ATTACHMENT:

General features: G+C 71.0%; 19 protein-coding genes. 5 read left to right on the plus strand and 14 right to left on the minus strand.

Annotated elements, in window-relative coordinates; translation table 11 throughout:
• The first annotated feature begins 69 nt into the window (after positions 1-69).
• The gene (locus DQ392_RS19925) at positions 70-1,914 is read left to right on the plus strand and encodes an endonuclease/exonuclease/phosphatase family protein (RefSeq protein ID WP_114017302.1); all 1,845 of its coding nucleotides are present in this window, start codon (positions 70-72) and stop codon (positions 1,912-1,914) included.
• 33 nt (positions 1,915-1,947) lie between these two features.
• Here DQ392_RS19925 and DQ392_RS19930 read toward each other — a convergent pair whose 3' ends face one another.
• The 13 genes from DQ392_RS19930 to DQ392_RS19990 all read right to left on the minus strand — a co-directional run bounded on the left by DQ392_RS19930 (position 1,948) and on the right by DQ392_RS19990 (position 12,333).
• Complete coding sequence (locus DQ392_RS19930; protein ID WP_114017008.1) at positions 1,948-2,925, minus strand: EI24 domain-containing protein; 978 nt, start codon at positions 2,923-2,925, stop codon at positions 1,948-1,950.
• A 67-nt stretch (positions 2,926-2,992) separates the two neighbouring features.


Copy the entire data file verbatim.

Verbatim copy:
General features: G+C 71.0%; 19 protein-coding genes. 5 read left to right on the plus strand and 14 right to left on the minus strand.

Annotated elements, in window-relative coordinates; translation table 11 throughout:
• The first annotated feature begins 69 nt into the window (after positions 1-69).
• The gene (locus DQ392_RS19925) at positions 70-1,914 is read left to right on the plus strand and encodes an endonuclease/exonuclease/phosphatase family protein (RefSeq protein ID WP_114017302.1); all 1,845 of its coding nucleotides are present in this window, start codon (positions 70-72) and stop codon (positions 1,912-1,914) included.
• 33 nt (positions 1,915-1,947) lie between these two features.
• Here DQ392_RS19925 and DQ392_RS19930 read toward each other — a convergent pair whose 3' ends face one another.
• The 13 genes from DQ392_RS19930 to DQ392_RS19990 all read right to left on the minus strand — a co-directional run bounded on the left by DQ392_RS19930 (position 1,948) and on the right by DQ392_RS19990 (position 12,333).
• Complete coding sequence (locus DQ392_RS19930; protein ID WP_114017008.1) at positions 1,948-2,925, minus strand: EI24 domain-containing protein; 978 nt, start codon at positions 2,923-2,925, stop codon at positions 1,948-1,950.
• A 67-nt stretch (positions 2,926-2,992) separates the two neighbouring features.